King of the Ice-Polar Bear:
The polar bear is the undisputed ruler of a vast and desolate arctic domain. Born as likely as not in a snow cave out on the ice pack, a polar bear may never see land but spend its entire life travelling across the pack-ice in search of food. The polar bear has dense and oily fur. It grows to an immense 1600 pounds.
The must ox was the lord of the cold arid zone. Heavy coat protects it from winter cold and from summer hordes o’ blood-sucking insects. Its heavy hoofs can easily break the ice-crusts covering its favourite willow twigs.
When danger threatens, the bulls form a line in front of the cows and young i.e. they protect their young from wolves by forming a defensive circle around them. Their massive horns are a match for wolves and even Eskimos with primitive weapons.
The musk ox bears a prime commercial asset:
Under its long, coarse outer hair is a thick undercoat of wool that surpasses cashmere in soft lightness and strength.
Animal Characteristics in Cold Arid Zone:
1. Fishes of cold arid zone have more vertebrate than their relatives from warmer seas.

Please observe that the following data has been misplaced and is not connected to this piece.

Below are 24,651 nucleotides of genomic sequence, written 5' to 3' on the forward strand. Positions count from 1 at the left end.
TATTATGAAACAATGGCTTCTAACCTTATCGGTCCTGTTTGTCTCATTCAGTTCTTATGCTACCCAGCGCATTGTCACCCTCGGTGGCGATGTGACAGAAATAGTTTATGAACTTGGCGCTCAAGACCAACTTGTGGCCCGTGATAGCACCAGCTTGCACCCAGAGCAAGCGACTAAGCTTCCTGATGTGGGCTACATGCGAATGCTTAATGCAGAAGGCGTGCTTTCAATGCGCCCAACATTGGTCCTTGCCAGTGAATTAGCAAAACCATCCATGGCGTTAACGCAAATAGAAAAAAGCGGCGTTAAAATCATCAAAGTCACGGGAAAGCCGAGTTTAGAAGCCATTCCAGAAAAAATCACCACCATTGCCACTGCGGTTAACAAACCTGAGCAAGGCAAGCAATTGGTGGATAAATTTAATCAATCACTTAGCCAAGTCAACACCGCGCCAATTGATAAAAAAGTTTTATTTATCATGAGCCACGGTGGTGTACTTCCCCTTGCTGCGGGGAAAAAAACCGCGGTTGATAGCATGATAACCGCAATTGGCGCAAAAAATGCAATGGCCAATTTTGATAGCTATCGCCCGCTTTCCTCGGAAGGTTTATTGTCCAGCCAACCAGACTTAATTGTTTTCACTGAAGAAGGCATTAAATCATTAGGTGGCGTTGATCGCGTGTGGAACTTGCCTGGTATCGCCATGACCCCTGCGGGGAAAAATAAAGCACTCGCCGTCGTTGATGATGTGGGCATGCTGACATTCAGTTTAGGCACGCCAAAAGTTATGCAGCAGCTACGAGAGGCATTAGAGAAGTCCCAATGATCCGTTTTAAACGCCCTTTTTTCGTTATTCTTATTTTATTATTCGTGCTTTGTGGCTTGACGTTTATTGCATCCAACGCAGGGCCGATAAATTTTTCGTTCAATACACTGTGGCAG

2. Legs and ears tend to short and rounded.
3. A heat exchange system. The feet of penguins, gulls and other birds function at very low temperatures. A heat exchange system of entwined veins and arteries cools the blood flowing to the extremities so that warmth is not wasted. The system can serve two purposes – circulation is restricted and heat retained when the surroundings are cold yet blood can be Hushed to the extremities if the animal needs to lose heat.
4. Many arctic mammals and birds have evolved relatively large feet which act as snow-shoes.
5. Marine mammals of cold deserts, the walruses and seals, spend a considerable part of their lives on shore.
6. Birds are the most conspicuous animals of the cold arid zone in summer.